They deserve a high level of praise for all they have been able to accomplish. Other systems may be struggling, but the stars are shining brightly at BCMS.
Chris Bridges is a reporter for The Banks County News. Contact him at 706-367-2745 or e-mail comments to email@example.com.
By Jana Mitcham
Going by the wayside
As I was driving down the road last week, I noticed flashing blue lights and a caravan of cars heading toward me in oncoming traffic.
A funeral procession.
The driver of the car in front of me flipped on the blinker and pulled off to the side of the road. I did the same.
Because we were driving on a four-lane road, motorists who didn’t want to stop passed us by and kept on going about their business.
It’s an old tradition, that momentary show of sympathy for a family you likely don’t know and will never meet, but you know they are people who must be suffering at that time.
It’s a show of respect for someone who will never again meet a stranger or a friend.
It is an old Southern tradition at least I thought so, although I’ve since heard of it happening in other parts of the country, as well but it’s one that seems to be going by the wayside.
I watched as the cars sped past, one after the next, with drivers in a hurry to get on with their lives.
When I see that solemn procession, my throat feels tight. When I hear a siren or hear the report of a wreck come across the police scanner here at the paper, I have the same reaction, that sudden sense of impending doom for someone out there.
(After all these years of hearing the police scanner, I want to know what kinds of vehicles were involved. Could it have been someone I know and love?)
So, it’s not you or your family and you are thankful.
You are sympathetic.
Or, you zoom past, in a hurry, “invincible” in a sense.
I’ve read that in years past, people would get out of their cars and stand in silence as a funeral procession passed.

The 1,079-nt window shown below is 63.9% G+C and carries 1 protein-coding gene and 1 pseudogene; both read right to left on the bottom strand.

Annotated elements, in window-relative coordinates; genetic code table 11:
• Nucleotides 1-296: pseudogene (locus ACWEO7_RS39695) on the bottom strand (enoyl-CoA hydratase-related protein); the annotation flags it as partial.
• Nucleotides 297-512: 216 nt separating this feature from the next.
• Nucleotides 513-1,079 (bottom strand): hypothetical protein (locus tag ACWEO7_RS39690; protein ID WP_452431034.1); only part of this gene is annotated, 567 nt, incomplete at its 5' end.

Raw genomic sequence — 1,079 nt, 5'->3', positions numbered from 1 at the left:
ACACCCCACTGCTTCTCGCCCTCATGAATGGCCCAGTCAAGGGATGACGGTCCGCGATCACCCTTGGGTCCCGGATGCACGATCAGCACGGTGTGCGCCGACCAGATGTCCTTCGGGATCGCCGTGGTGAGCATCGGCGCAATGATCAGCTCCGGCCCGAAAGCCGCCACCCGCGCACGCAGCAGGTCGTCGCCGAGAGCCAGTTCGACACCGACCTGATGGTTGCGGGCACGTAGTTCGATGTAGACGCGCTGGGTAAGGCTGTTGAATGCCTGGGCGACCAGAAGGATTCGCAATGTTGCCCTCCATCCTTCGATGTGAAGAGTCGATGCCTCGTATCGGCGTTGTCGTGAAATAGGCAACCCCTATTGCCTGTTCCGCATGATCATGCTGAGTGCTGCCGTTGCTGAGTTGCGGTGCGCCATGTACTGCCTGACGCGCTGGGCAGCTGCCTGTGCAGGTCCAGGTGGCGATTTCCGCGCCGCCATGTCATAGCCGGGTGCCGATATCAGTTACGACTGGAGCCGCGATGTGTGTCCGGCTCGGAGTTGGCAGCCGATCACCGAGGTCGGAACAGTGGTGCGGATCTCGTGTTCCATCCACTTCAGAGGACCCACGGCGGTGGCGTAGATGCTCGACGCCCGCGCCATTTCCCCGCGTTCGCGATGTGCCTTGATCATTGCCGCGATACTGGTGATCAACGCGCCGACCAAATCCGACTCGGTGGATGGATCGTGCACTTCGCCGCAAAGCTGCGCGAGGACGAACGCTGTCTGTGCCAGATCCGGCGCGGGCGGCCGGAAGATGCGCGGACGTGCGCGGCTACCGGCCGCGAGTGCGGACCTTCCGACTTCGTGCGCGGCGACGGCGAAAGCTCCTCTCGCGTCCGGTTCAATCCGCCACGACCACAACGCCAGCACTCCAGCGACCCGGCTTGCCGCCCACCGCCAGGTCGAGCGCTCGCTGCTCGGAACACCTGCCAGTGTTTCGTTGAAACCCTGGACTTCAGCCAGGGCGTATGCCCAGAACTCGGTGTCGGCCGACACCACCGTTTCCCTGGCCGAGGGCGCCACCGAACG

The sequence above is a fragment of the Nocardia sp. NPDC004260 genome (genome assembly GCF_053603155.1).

Granted, the roads are a lot busier than they used to be, so that’s probably not the wisest course of action these days, but I’ve read complaints that even having cars pull off the roadway as a funeral procession passes by is a hazard. Some people suggest that it is safer to merely slow down, rather than actually stop, although I can’t see how a slowly moving car would be less of a threat than a parked car to those whizzing past at the speed limit or above.
Some states have laws pertaining not only to the actual funeral procession itself, which is required to follow the rules of road, but also to how other motorists should proceed.
For example, in Tennessee, drivers say the law requires motorists in oncoming lanes to continue moving.
In Massachusetts, drivers report it is against the law not to pull over.
There goes that strictly Southern angle.
So, some people don’t pull over.
Or slow down.
But some even go so far as to pass members of the funeral procession, winding their way in and out of the line of cars driven by mourners.
In Georgia, that’s against the law.
Everywhere, it’s common decency going by the wayside.
Jana Adams Mitcham is features editor of The Jackson Herald, a sister publication of The Banks County News. E-mail comments about this column to firstname.lastname@example.org.